Astronomers will tell you: Sometimes, progress comes from looking in the right place at the right time. This is how we discover things like other planets, asteroids and the first volcanoes on Jupiter's moon Io. But there's also stuff we find totally by accident.
In the late 1920s, for example, Karl Jansky unintentionally invented radio astronomy. Bell Labs asked him to find and eliminate the strange hiss that could interfere with phone calls. He built a big antenna to track it down, but he couldn't get rid of it. The radio noise was coming from Sagittarius A, the black hole at the center of the Milky Way.
In 1963, two astronomers used another Bell Labs antenna to study intergalactic radio signals, and they also had trouble with interference. But the constant noise wasn't from nearby cities, or black holes, or even the pigeons nesting in the antenna. It was microwave radiation left over from the Big Bang.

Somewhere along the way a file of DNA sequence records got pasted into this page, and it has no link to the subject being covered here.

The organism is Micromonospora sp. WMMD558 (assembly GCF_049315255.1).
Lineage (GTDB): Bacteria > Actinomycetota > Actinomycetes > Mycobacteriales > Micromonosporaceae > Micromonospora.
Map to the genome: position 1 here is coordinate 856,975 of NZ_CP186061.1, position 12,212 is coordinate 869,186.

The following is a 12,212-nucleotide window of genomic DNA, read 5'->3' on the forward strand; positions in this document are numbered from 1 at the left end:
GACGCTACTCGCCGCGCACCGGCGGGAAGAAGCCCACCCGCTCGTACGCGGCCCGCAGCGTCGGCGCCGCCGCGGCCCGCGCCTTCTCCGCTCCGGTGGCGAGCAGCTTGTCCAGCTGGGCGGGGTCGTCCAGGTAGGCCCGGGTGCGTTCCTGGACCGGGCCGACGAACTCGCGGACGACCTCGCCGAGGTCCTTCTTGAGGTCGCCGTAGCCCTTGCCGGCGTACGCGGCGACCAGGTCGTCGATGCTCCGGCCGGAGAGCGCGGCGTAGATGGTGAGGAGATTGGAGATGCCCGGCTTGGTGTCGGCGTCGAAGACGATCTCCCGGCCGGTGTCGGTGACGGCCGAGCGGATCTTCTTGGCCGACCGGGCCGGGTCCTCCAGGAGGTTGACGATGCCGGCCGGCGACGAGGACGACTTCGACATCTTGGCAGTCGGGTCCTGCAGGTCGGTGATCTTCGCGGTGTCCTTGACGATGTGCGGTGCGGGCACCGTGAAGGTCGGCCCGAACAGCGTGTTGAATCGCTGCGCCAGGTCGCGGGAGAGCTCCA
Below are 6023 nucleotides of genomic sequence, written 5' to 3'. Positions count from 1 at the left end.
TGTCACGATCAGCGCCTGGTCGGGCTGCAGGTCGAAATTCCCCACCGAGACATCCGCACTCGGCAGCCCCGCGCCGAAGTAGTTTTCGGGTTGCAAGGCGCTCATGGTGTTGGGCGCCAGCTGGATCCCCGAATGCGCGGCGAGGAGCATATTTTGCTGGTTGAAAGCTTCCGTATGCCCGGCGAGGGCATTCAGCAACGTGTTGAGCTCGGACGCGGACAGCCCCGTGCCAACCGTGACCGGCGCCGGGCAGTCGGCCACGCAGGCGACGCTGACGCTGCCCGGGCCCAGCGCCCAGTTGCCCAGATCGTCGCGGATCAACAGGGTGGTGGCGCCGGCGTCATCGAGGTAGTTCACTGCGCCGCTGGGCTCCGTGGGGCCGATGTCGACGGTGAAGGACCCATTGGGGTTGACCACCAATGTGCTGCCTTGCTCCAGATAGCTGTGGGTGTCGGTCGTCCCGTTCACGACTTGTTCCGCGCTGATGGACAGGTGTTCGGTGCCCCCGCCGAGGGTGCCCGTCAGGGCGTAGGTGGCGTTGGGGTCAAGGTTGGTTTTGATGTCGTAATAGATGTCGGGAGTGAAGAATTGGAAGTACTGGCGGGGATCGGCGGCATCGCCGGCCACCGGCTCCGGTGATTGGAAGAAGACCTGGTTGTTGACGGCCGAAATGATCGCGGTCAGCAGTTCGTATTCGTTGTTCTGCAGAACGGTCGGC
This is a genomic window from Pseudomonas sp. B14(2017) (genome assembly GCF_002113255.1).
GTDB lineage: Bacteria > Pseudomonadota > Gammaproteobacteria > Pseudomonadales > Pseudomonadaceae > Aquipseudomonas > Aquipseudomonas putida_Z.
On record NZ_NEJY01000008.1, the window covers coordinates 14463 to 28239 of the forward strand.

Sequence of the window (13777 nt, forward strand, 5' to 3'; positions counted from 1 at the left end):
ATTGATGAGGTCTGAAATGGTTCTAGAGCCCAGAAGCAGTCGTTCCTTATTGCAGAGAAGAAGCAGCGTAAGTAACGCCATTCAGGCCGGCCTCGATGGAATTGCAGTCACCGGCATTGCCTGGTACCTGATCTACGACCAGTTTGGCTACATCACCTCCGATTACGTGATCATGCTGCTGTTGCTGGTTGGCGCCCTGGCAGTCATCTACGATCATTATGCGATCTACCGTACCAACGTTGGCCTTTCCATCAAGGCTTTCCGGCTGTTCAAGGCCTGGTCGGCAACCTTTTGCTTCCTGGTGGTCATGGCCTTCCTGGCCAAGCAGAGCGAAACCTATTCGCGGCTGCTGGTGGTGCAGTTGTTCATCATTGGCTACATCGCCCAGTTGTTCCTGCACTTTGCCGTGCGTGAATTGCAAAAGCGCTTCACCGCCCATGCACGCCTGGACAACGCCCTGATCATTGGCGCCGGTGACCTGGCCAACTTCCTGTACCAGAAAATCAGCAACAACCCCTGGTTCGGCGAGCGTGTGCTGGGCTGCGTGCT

The Vela satellites were built to detect nuclear testing in Earth's atmosphere and in space. And they did find some of the most energetic explosions known to science — they just weren't coming from Earth. In a 1973 paper, researchers concluded the bursts of gamma rays came from outside the solar system.
And astronomers say these lucky discoveries are likely to happen again. That's why some new telescopes don't just focus on things we know about but also search for interesting finds. Chances are, there's still something new out there to uncover.